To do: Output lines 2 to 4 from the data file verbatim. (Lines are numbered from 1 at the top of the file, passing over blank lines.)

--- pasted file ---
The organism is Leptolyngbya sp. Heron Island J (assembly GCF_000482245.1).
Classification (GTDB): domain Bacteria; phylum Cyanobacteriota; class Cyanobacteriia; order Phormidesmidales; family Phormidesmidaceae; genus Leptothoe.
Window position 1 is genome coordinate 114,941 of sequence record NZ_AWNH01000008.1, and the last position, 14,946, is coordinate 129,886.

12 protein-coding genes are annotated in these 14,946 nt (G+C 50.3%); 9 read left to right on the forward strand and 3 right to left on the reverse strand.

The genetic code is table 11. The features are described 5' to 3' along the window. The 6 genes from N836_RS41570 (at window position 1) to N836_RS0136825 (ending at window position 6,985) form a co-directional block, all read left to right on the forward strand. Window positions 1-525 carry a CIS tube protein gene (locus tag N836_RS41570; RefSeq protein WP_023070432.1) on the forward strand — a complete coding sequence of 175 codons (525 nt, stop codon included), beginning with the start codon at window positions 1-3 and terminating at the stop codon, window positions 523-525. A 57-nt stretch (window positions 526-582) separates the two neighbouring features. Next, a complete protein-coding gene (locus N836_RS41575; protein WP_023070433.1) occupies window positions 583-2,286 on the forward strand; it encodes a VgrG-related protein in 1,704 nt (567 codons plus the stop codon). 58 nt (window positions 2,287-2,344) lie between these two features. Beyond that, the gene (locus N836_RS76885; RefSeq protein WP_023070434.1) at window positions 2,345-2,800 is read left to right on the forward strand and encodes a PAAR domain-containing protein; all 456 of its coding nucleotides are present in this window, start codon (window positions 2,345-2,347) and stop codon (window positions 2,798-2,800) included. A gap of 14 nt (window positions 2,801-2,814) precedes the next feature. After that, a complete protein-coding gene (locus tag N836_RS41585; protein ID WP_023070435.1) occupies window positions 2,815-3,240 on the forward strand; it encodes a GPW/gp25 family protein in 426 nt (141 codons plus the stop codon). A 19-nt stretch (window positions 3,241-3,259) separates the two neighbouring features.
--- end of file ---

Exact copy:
Classification (GTDB): domain Bacteria; phylum Cyanobacteriota; class Cyanobacteriia; order Phormidesmidales; family Phormidesmidaceae; genus Leptothoe.
Window position 1 is genome coordinate 114,941 of sequence record NZ_AWNH01000008.1, and the last position, 14,946, is coordinate 129,886.

12 protein-coding genes are annotated in these 14,946 nt (G+C 50.3%); 9 read left to right on the forward strand and 3 right to left on the reverse strand.